Another example of economic activity at the food hub is a 2014 processing contract with Blue Hill Savory Yogurts. More than 150,000 pounds of New York vegetables including beets, carrots and tomatoes were purchased and processed for the flavor fillings, which were then sent to the Columbia County yogurt plant.

Hudson Valley Harvest now works with over 40 partner farms within a 12 county region which represents more than 5,000 acres in production. This represents almost 250,000 pounds of protein, over 20,000 bushels of fresh produce, over 50,000 pounds of frozen fruit and vegetables, over 10,000 gallons of cider/honey/maple syrup, and nearly 25,000 jars of fruits and vegetables.

Instrumental to this process has been the support and guidance provided by Hudson Valley Agribusiness Development Corporation (HVADC). HVADC is the only economic development agency in the Hudson Valley with a specific focus on the viability of the agricultural economy in the region. Operating in a seven-county footprint, HVADC serves as a value chain coordinator to ensure thorough collaboration between people, goods, and resources while identifying market-based solutions that lead to enhanced agricultural entrepreneurship, rural economic growth, and community enhancement.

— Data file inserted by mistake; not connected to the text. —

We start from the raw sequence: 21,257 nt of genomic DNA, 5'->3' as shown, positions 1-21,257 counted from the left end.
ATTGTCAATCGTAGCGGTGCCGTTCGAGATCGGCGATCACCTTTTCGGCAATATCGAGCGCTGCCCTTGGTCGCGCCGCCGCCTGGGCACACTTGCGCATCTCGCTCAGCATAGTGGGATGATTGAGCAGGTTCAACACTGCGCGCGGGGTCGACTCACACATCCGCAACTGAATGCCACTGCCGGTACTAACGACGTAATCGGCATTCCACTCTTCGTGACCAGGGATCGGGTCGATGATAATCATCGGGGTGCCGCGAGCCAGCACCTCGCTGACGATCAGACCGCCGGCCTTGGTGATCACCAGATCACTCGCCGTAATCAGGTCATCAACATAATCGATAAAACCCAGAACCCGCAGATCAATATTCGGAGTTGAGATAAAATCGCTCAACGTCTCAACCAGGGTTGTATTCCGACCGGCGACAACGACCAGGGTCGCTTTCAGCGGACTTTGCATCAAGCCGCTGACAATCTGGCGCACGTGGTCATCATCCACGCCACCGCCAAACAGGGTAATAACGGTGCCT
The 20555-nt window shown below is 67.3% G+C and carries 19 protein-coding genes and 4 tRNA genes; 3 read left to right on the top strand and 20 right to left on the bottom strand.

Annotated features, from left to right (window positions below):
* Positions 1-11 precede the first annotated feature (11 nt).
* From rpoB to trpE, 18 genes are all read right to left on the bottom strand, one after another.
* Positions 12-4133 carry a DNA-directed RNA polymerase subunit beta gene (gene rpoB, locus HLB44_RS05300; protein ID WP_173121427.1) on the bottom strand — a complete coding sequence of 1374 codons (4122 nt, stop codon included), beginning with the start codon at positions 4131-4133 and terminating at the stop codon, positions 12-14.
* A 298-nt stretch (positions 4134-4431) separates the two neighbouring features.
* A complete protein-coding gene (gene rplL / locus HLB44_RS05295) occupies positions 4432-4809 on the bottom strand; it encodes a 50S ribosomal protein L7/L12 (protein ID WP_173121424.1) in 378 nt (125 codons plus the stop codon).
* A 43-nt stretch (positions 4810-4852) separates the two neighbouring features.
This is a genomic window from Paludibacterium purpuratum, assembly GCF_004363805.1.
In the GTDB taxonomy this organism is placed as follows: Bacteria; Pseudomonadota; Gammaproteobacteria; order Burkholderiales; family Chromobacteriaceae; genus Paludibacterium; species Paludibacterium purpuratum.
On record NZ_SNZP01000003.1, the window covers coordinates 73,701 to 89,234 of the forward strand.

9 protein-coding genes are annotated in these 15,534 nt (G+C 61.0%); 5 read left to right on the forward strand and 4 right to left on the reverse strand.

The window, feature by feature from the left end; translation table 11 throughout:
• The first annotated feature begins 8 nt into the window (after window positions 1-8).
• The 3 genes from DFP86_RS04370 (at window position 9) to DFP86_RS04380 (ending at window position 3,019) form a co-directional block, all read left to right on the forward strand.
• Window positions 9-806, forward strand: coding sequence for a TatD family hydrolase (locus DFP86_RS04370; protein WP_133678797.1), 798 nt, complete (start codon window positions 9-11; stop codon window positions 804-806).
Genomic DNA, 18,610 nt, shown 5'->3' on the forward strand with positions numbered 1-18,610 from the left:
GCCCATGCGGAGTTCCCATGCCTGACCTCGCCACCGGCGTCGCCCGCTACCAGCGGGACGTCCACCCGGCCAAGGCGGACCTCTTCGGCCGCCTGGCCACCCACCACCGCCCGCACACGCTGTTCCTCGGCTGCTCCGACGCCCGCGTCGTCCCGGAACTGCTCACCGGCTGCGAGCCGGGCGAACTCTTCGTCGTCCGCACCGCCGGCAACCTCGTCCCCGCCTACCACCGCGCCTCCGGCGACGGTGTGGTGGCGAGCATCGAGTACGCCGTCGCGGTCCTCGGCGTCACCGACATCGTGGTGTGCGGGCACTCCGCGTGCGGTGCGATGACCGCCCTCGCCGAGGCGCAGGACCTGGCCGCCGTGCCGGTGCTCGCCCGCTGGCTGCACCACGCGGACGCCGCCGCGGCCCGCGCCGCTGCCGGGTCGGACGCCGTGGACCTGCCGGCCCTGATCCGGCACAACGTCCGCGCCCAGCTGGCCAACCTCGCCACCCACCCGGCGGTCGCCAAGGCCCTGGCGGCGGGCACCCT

HVADC’s services are designed to promote the Hudson Valley as an attractive, viable region for agriculture and to foster growth and development of the agricultural sector through a creative program of technical assistance, business development, and access to financial capital and other resources. Through their Incubator Without Walls program, HVADC is able to assist a wide variety of agricultural businesses including farms, restaurants, value-added and specialty producers, distribution companies, farm breweries, distilleries, cideries, and more.

State Agriculture Commissioner Richard A. Ball said, “Success stories like the one we’re seeing at our Kingston Food Hub are popping up all over New York to targeted economic development investments we’re making. This is a hub of economic activity spurred on by one of the state’s most important agricultural regions. This has resulted in increased sales and profits for agribusinesses, as well as increased income opportunities for farmers and food processors across the state.”